In Court Arguments, State of North Dakota Argues That Heitkamp’s 2012 Election Victory Couldn’t Be Verified


Voters at Holy Family Catholic Church in Grand Forks fill out their ballots early Tuesday for the North Dakota primary election. photo by Eric Hylden/Grand Forks Herald

Attorney General Wayne Stenehjem’s office is in the process of defending North Dakota’s voter ID laws from a legal challenge.

Those laws were enjoined by a federal judge shortly before the 2016 election, and the judge required that the state go back to allowing people without ID’s as long as they sign affidavits saying they are, in fact, legal and eligible voters.

But the reason why lawmakers got rid of those affidavits is that it’s pretty much impossible to verify them. That process allowed for potentially fraudulent voters to cast ballots which count, which can decide elections, with no mechanism to remedy an election outcomes which might not be legitimate.

In fact, in a memo arguing in favor of the court dissolving the injunction of the voter ID law, Deputy Solicitor General James Nicolai points out that Senator Heidi Heitkamp’s very narrow election day victory over Republican Rick Berg in 2012 “could not be verified.”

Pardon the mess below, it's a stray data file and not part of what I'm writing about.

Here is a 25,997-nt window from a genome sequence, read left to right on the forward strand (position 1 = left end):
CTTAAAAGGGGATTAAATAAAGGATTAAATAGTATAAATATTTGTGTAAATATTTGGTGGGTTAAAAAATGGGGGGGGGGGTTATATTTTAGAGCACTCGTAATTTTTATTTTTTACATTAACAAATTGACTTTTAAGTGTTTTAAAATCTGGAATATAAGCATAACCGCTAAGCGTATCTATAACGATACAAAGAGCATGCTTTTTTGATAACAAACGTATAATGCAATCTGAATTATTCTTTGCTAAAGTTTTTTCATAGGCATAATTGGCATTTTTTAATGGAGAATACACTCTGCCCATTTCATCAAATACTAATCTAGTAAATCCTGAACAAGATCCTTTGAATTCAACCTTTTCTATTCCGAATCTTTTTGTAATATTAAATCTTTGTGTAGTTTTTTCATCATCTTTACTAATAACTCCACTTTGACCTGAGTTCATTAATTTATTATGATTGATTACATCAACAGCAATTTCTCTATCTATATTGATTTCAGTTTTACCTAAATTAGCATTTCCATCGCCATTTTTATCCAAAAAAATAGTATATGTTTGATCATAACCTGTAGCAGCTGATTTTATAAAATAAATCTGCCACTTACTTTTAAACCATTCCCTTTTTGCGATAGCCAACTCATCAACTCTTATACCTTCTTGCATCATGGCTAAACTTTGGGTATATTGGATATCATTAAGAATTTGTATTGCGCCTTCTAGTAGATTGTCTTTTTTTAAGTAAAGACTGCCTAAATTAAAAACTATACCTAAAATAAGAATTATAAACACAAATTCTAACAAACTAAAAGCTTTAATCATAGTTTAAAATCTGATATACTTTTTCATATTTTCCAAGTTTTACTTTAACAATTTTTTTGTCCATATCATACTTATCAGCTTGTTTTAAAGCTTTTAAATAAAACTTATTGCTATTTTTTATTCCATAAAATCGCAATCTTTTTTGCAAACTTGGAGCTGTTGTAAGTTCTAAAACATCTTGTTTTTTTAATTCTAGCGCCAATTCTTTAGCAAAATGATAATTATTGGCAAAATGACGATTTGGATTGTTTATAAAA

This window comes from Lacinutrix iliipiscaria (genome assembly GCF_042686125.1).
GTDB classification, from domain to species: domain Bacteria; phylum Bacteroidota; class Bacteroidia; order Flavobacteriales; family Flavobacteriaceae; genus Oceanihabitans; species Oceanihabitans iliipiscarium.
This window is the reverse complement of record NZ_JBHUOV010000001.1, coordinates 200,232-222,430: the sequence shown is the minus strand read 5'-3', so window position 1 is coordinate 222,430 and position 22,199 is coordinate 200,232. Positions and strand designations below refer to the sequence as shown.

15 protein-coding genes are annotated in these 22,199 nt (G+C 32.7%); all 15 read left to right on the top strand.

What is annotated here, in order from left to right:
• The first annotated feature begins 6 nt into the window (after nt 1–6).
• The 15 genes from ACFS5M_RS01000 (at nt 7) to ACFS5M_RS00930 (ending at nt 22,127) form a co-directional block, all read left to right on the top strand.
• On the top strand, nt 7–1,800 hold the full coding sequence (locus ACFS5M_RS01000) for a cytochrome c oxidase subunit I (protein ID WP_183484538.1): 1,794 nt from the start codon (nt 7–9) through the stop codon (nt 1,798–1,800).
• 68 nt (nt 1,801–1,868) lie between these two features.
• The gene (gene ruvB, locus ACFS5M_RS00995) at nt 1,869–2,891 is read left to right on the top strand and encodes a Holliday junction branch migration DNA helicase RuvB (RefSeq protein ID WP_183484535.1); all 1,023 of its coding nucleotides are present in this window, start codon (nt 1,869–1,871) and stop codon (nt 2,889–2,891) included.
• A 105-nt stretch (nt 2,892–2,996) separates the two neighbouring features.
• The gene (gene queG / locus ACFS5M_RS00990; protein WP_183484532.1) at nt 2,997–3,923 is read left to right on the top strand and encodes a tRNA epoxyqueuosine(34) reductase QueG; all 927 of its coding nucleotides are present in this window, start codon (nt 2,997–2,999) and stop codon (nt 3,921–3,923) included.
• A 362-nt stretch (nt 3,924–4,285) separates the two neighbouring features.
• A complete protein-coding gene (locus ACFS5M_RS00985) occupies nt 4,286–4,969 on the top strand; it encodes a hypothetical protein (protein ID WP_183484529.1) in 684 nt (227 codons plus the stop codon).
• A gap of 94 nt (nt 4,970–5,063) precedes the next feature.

From the memo’s introduction:

That is the fundamental problem lawmakers have been trying to fix, though they’ve been derailed by the courts which have accepted the argument from plaintiffs (in this case a group of Native Americans from around the state) which holds that the state’s registration-free voting process, absent the option to vote only by filling out an affidavit, is too onerous.

Which is difficult to understand. While on one hand I’m am in favor of making relatively easy to vote – I’d even support the Legislature funding efforts by the DOT to get ID’s into the hands of more North Dakotans who don’t currently have them – I don’t understand how it can be illegal for the state to require verification of a given person’s eligibility to vote.

If a person can cast a ballot, and influence an election outcome, based on nothing more than an affidavit which cannot be verified until well after the election is decided (if it gets verified at all) then what is the point of having any qualifications for voters?

Contrary to what our friends on the left might have you believe, this really can influence election outcomes. Nicolai’s filing (which also references this blog) points out that not only could the 2012 Senate election outcome have been influenced by ballots cast with only affidavits but multiple down-ballot races as well:

These affidavits accomplish exactly nothing, in terms of securing the ballot box, if they cannot be verified in a timely way which ensures legitimate election outcomes.

Here’s the full memo:

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